What can I do if the abuser violates the order?
If the defendant violates the PFA order, you can call 911 immediately. In some cases, the defendant can be arrested right away. Tell the officers you have a PFA and the defendant is violating it. Violating a PFA order can be a class A person misdemeanor. Violation of an extended PFA, which was extended for at least 2 years due to the defendant violating the first order or due to him/her being convicted of certain crimes against you, can be a level 6, person felony.1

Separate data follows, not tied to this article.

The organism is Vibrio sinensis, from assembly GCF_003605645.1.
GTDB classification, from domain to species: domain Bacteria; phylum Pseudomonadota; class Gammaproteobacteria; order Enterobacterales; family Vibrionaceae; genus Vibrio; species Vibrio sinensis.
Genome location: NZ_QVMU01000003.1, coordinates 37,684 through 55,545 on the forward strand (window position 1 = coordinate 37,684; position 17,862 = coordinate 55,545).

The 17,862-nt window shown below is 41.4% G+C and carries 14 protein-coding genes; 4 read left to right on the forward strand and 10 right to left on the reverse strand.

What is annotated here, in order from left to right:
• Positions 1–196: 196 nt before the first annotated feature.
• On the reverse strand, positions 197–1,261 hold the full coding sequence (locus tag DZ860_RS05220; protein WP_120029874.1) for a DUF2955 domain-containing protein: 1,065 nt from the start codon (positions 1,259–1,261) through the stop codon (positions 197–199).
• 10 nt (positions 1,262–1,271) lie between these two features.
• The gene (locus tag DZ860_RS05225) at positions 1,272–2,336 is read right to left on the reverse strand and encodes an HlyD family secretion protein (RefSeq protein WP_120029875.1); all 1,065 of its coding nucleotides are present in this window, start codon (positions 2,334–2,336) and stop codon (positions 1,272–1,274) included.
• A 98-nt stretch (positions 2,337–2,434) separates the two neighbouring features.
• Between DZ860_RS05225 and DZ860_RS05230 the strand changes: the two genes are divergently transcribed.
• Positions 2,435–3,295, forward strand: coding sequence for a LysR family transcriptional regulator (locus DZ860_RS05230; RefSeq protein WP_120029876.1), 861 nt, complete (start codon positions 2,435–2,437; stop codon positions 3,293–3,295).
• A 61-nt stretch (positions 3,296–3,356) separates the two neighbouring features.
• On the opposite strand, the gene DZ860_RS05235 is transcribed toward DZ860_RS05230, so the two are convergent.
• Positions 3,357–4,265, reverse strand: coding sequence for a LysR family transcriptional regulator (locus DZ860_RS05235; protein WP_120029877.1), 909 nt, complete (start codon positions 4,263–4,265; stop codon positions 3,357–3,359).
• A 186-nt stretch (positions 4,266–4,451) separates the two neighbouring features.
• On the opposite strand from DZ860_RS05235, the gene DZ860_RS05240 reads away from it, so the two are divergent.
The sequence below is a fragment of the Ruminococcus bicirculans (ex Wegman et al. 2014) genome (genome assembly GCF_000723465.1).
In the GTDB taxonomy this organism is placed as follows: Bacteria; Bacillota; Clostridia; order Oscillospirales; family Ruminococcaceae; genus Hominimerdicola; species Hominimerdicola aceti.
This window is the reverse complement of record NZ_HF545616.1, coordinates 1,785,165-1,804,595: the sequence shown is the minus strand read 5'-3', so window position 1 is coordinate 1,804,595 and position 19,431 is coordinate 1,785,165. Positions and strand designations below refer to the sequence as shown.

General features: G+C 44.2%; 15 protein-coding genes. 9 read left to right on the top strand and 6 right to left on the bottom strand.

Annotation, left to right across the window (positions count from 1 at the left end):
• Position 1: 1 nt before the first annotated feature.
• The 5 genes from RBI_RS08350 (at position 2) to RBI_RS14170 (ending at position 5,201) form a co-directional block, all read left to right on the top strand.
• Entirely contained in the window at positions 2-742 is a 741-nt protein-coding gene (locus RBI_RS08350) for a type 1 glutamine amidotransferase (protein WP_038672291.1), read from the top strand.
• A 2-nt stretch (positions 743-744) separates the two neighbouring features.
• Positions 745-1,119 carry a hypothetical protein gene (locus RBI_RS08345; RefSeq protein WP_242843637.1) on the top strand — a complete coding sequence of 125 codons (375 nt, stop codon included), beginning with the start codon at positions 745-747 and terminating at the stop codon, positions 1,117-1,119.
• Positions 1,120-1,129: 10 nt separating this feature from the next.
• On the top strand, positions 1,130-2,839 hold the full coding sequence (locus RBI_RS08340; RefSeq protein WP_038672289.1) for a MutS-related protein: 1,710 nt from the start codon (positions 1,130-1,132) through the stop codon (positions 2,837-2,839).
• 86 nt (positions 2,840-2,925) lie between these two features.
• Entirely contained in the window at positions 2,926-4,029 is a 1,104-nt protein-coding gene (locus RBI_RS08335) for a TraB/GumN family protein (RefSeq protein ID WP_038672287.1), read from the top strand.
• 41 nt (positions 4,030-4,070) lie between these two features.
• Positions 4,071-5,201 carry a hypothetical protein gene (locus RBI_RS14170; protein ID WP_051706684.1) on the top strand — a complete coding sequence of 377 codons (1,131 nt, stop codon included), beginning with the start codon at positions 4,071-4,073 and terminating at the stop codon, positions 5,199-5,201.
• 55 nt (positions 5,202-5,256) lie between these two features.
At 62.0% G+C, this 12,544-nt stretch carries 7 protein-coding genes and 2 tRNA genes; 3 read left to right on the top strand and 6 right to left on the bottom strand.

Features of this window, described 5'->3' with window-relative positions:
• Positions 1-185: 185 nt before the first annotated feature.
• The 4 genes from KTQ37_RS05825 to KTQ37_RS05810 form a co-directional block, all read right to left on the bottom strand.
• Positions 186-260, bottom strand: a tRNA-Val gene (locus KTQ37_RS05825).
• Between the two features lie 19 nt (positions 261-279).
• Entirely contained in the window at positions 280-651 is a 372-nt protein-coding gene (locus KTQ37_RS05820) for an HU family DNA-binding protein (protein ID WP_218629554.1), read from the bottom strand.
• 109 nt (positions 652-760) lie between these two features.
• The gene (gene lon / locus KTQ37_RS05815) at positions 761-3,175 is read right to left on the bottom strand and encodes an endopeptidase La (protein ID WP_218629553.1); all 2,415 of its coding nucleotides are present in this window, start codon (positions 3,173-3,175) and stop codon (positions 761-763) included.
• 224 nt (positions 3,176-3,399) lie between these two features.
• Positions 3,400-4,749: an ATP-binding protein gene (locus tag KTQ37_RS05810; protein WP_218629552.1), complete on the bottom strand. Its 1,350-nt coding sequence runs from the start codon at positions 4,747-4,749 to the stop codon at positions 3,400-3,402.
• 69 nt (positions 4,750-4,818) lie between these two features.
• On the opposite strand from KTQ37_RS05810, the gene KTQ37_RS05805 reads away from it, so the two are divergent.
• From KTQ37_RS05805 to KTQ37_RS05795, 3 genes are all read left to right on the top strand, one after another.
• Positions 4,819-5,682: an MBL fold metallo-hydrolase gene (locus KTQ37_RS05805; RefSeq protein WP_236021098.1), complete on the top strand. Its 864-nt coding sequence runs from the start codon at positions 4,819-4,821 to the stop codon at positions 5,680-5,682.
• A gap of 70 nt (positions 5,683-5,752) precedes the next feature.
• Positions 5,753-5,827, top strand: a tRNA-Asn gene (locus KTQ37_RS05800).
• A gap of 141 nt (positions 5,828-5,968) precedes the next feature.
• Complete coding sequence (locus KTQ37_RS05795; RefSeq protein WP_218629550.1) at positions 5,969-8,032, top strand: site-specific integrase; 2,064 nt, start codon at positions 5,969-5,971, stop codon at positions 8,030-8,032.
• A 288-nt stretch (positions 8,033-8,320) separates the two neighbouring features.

Another option can be to file for civil contempt in the court that issued the PFA order for a violation of the order.2 The abuser can be held in “civil contempt” if s/he does anything that your PFA order orders him/her not to do. To file for civil contempt, go to the clerk’s office and ask for the petition to file for claiming a violation of the order. The violation petition and a summons must be served upon the abuser, or the court may issue a warrant for his/her arrest.
1 Kan. Stat. § 21-5924(b)
2 See Kan. Stat. § 60-3110